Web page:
From getting the dress to finding the perfect venue, you’ve got it all under control — except for that one thing: the infamous wedding guest list. It might induce inner screams of panic and distress because as all past brides have known, the wedding guest list can be pretty bothersome. You invite one, but upset another.
Whether you are introverted or extroverted, it’s your day and your invitation list must be meaningful to both you and your partner. Which friends or family finally make the cut? Do you send invites to co-workers or your boss? We help master the guest list with a few simple tips to ease your anxiety.
Consider the size of your venue
Before you figure out who to invite, consider the size of your venue. This will be the anchor to everything else you plan. Not only does knowing the size first help you to stay on budget, but it makes planning way more easier than inviting a long list and then realizing you need to cut back on some guests. Keep in mind that each guest adds to the number of mouths you will feed, the rentals for furniture and how much bigger your cake is so the bigger the room, the greater potential for falling out of budget.
Create listed tiers
If you’re not sure who to invite, create tiers to help you decide with your partner — don’t include your family’s input just yet. The first tier would ideally consist of all your essential family members, the second would be close friends and extended family, and the third would be coworkers and other friends you might consider inviting. Once you get all the names, start simplifying by cutting down your list from the bottom tier up. To help you figure this part out, ask yourself how long ago did you last speak or see this person. If the answer is anything more than two years, chances are you can keep them off the list and there will be no love lost. After this process, author of Do I Have to Wear White? suggests to assign 50 percent of that number to the bride and groom, 25 percent to the parents or altogether to determine the number of guests you can afford.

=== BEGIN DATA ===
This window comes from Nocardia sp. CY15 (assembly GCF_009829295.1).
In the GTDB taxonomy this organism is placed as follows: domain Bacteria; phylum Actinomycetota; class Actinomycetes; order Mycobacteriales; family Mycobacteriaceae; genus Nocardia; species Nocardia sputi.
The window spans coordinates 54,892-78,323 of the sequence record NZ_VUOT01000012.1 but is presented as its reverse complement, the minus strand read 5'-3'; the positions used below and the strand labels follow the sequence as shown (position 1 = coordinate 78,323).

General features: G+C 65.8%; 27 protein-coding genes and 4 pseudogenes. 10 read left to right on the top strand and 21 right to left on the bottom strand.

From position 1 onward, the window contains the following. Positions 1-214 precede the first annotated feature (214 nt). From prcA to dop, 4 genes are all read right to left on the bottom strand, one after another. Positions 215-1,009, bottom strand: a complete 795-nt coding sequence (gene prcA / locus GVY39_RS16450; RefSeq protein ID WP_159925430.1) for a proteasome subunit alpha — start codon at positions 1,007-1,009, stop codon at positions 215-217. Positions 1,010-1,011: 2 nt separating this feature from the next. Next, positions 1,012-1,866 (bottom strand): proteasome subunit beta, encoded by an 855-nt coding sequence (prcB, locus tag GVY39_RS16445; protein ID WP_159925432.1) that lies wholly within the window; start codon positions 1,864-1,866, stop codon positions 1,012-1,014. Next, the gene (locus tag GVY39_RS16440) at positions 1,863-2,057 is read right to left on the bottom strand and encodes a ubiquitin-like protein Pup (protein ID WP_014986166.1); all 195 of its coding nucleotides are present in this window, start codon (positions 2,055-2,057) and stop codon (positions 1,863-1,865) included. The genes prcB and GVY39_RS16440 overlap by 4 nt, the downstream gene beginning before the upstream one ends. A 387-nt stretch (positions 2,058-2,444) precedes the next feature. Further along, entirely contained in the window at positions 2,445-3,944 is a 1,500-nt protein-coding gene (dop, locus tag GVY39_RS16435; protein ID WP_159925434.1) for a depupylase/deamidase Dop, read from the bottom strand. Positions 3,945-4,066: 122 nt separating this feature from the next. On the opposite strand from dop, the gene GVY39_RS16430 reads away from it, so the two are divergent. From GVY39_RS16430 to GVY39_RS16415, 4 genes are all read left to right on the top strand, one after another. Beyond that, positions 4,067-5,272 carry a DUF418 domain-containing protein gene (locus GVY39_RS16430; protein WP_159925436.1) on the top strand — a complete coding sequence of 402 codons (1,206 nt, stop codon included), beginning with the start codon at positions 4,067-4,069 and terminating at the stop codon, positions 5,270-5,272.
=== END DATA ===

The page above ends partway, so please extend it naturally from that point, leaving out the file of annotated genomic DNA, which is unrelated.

Organize by using apps
Where would we be without our smartphones? Before technological advancements graced our society, wedding planning mainly consisted of scribbling down our ideas in agendas, notebooks and making telephone calls with the planner, baker and venue. But today, you can work with your planner via email and organize everything you want thanks to apps. Push notifications not only remind you to attend your dress fitting, but when to order stationery, track down your RSVPs and assist you in every other need. Between Wedding Party to Appy Couple, organize in style and ease. If you want to organize further and kick your planning up a notch, check out The Knot’s Wedding Guest List Manager, which is not only stress-free but helps manage your registry too.
Be selective about plus one’s
Allowing guests to bring a “plus-one” that you don’t know is a quandary so many couples face. Do you let a complete stranger come to your wedding or do you not? Don’t feel bad about being selective when it comes to adding “plus-ones.” Instead, be specific and give them a specific figure on the invitation, such as “We have reserved ONE seat for you,” or “TWO,” etc. If you know of a friend or relative who is engaged or dating long-term, be sure to invite them. If go by such a relationship rule, make sure you apply it fairly to all guests. Whatever happens, keep in mind that the number of guests you invite can drive the cost of your wedding sky-high and mess with your budget.
Avoid last minute add-on’s
Before you even figure out your guest list, when you announce your engagement, you might find a few friends or acquaintances on social media comment with, “I can’t wait for your wedding!” While you can comment immediately, leave it be while you plan. Don’t feel pressured into inviting people you’re not entirely close with or even sure to invite. This day is about you and your partner, so it’s alright to be a little selfish in how you want it. If you are just getting started in planning or are in the early stages, steer clear of sharing your ideas and thoughts on social media until you eventually send out the invites.